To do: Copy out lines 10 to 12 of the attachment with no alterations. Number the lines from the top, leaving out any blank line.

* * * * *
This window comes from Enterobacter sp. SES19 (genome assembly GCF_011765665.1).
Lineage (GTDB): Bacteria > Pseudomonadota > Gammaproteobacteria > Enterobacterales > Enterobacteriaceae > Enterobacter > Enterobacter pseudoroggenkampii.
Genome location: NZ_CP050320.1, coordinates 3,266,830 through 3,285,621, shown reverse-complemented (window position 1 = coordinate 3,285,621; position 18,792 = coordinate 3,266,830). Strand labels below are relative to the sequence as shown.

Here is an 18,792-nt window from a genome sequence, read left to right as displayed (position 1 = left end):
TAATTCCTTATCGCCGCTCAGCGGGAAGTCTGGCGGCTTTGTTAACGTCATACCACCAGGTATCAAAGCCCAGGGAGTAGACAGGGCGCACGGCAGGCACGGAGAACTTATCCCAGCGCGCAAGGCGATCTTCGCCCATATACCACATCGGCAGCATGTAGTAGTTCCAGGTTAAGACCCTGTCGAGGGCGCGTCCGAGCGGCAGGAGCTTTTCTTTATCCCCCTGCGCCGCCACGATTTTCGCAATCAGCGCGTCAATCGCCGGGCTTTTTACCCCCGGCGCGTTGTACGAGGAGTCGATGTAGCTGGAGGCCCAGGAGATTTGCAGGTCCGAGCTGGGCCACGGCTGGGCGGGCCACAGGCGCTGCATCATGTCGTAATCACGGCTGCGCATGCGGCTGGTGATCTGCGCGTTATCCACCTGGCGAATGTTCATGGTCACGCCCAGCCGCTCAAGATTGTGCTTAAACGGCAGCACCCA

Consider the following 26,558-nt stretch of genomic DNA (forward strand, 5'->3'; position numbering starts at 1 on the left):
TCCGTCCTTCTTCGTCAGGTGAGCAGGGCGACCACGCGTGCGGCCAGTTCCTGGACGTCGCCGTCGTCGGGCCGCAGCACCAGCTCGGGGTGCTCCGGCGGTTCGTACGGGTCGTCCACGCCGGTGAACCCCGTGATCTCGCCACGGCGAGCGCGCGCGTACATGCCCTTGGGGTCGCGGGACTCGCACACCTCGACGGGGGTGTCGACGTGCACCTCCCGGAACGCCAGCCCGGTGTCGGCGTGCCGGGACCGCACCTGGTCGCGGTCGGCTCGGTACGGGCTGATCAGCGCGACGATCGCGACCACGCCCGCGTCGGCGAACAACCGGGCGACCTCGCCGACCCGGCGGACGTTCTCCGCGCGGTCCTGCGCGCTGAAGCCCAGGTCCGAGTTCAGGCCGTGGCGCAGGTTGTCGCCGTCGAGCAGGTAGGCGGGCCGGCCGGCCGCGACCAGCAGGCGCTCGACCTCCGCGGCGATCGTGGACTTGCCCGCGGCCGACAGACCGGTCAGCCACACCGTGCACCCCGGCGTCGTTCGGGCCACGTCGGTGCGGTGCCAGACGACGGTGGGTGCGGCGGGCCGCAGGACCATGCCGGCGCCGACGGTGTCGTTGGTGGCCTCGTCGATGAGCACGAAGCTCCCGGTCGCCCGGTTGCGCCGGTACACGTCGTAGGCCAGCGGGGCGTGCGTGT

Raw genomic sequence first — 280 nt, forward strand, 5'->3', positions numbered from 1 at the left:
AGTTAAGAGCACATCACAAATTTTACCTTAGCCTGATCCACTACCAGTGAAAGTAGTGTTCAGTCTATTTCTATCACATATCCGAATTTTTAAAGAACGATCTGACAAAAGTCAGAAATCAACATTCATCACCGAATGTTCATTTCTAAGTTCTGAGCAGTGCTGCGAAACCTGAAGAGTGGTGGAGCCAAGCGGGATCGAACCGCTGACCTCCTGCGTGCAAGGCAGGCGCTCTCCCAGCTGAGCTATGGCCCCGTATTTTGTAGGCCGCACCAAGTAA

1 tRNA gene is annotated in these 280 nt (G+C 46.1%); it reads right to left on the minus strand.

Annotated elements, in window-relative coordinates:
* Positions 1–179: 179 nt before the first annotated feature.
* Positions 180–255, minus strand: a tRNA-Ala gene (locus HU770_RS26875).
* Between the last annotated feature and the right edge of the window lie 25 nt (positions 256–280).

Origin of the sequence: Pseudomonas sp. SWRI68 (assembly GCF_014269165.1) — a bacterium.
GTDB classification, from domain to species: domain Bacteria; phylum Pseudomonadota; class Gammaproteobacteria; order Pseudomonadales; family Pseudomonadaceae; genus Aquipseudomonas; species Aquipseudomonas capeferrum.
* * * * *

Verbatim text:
1 tRNA gene is annotated in these 280 nt (G+C 46.1%); it reads right to left on the minus strand.

Annotated elements, in window-relative coordinates:
* Positions 1–179: 179 nt before the first annotated feature.